Some 2,000 Educators from This Country and Abroad Expected to Attend 10th Annual Caje Conclave
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Some 2,000 Educators from This Country and Abroad Expected to Attend 10th Annual Caje Conclave

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Almost 2,000 Jewish educators, representing nearly every state in this country and several nations abroad, will attend the Tenth Annual Conference on Alternatives in Jewish Education, to be held August 11-15 at Northern Illinois University, DeKalb, III.

The Conference, sponsored by the Coalition for Alternatives in Jewish Education (CAJE) and co-sponsored by the Board of Jewish Education of Metropolitan Chicago, “is both a demonstration and a celebration of Jewish teaching,” said Dr. Eliot Spack, CAJE’s National Director.

“It is a unique event,” he continued, “because it brings together people from every part of the Jewish ideological spectrum — Orthodox, Conservative, Reconstructionist, Reform. It welcomes all ages, from teens to seniors, and it is geared to meet the needs and interests of people with varying degrees of commitment and scholarship from the once-a-week Bible teacher to the full-time rabbi, professor, or administrator.”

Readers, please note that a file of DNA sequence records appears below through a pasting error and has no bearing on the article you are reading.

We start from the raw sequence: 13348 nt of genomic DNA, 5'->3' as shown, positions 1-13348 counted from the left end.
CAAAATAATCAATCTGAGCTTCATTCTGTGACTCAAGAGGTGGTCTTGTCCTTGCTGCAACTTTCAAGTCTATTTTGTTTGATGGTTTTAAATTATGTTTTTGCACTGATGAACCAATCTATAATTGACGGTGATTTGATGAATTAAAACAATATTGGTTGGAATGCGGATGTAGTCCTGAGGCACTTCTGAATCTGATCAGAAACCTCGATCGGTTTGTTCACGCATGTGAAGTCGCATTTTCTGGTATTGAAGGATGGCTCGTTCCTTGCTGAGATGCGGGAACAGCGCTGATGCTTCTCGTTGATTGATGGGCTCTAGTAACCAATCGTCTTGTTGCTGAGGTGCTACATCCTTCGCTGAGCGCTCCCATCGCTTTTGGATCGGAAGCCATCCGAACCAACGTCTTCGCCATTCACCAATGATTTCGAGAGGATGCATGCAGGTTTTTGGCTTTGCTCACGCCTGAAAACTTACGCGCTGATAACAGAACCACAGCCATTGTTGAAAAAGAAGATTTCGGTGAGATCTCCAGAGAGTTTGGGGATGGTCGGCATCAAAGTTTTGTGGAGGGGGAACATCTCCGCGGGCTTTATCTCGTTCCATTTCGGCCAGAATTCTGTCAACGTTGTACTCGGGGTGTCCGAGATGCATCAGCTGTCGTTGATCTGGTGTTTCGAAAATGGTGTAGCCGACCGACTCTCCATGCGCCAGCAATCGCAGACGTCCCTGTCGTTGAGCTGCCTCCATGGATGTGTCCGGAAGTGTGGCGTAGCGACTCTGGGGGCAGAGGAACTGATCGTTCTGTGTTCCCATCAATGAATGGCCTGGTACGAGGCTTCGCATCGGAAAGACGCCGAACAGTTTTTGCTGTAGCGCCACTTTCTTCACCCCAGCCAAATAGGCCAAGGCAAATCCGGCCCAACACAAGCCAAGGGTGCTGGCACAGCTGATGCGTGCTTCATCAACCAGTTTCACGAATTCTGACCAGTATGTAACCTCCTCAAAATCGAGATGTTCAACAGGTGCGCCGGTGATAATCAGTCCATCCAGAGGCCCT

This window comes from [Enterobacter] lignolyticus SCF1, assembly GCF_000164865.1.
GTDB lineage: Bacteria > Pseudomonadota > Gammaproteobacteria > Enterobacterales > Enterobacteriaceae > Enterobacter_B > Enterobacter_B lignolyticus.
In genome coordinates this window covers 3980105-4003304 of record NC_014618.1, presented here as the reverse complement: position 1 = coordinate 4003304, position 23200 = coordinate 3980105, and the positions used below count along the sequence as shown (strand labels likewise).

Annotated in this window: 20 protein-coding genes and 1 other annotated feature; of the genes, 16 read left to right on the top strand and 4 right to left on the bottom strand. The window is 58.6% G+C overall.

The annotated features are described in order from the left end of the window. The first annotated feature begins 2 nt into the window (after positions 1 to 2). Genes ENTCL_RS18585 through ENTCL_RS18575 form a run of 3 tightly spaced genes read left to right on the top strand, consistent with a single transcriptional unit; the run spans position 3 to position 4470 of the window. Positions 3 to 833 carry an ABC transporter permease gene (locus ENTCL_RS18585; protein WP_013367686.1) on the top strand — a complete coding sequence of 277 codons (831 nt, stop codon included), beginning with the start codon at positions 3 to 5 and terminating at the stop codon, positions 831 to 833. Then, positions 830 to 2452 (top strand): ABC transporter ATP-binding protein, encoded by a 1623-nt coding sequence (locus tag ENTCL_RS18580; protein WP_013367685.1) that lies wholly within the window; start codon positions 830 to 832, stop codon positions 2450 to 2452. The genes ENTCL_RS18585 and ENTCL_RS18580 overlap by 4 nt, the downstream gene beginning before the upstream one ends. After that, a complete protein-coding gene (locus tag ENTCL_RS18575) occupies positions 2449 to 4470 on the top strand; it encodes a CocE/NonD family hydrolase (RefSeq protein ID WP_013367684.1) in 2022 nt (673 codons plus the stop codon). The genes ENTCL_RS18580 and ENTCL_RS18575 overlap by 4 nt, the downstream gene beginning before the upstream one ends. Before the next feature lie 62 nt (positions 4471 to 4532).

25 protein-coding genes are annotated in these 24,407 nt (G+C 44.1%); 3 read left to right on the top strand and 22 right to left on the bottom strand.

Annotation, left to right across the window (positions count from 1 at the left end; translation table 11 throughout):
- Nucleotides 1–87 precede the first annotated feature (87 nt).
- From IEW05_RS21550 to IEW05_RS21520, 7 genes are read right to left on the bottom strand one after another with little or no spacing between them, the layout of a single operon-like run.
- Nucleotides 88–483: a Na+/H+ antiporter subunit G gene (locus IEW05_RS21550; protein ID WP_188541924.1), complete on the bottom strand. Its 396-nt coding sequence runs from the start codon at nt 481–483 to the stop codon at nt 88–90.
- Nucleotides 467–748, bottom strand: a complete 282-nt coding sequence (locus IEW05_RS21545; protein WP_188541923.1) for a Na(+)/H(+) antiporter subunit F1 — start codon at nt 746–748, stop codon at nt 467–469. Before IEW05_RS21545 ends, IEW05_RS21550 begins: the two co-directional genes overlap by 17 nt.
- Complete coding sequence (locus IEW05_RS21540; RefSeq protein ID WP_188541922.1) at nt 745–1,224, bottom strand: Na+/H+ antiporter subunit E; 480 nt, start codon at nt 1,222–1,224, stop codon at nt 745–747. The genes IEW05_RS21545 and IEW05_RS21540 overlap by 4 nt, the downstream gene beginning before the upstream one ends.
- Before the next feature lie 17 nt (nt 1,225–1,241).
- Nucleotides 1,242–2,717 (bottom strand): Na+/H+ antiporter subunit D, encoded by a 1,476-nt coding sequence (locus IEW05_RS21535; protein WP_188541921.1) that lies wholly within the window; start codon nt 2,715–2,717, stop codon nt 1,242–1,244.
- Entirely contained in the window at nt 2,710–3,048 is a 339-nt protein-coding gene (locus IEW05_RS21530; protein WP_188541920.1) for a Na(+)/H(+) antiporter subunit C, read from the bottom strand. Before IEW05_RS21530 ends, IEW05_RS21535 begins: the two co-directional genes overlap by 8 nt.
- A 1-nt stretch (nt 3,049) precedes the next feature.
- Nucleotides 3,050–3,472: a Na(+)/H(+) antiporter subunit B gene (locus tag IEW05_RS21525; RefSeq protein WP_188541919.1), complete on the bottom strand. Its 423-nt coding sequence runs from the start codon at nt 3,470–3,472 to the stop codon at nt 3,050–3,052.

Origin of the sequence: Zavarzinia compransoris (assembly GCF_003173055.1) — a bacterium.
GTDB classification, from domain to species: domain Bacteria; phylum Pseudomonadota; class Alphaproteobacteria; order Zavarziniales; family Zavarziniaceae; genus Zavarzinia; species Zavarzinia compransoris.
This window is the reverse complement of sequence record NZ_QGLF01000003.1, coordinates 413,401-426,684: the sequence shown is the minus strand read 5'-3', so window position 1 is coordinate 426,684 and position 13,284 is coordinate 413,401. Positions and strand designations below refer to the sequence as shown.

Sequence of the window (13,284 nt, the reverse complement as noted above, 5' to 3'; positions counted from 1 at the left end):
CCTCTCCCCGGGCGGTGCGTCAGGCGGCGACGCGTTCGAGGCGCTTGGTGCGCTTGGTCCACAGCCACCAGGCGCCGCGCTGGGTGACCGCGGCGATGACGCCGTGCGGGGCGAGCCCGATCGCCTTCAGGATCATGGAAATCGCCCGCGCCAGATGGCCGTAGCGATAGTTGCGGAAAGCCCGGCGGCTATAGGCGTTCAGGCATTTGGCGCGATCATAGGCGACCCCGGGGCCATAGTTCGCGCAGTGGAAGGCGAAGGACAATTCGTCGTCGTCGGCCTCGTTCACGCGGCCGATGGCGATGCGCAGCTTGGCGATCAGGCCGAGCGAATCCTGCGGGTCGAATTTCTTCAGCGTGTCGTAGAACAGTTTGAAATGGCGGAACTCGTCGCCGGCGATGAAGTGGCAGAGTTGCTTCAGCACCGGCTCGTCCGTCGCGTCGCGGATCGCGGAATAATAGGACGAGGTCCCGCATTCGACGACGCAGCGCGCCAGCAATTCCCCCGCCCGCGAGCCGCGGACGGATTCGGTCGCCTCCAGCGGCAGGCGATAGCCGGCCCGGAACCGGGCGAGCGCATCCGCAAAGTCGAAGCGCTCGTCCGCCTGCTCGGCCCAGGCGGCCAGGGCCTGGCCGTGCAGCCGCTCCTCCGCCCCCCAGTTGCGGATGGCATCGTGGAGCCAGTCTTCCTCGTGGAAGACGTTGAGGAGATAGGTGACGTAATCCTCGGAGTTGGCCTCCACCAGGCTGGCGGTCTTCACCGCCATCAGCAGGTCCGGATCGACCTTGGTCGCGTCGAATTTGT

During the five-day meeting, which was organized with the help of the Associated Talmud Torahs of Chicago, and assisted by a grant from the Jewish Federation of Metropolitan Chicago, 360 presenters, most of them CAJE members, will offer more than 450 social, religious, and historical related sessions, addressing topics such as feminism, halacha, and Jewish literature.


“This particular conference, CAJE 10, is a milestone because we are marking a decade of growth, stimulation, and service to Jewish educators,” noted Dr. Betsy Katz, chairperson of this year’s CAJE Conference, and director of services to Reform Congregations for the Chicago Board of Jewish Education. “But we are looking to the future, and we are stressing the realities of contemporary life as they affect Jewish education,” she added.

“In addition to focusing on things that Jews have always studied, we will deal with such problems as the changing classroom, changing families, changing technologies, and changing composition of Jewish communities.”

Aside from the sessions and several pre-Conference workshops, there will be a wide-variety of exhibits and how-to demonstrations for browsing or buying or hands-on learning.

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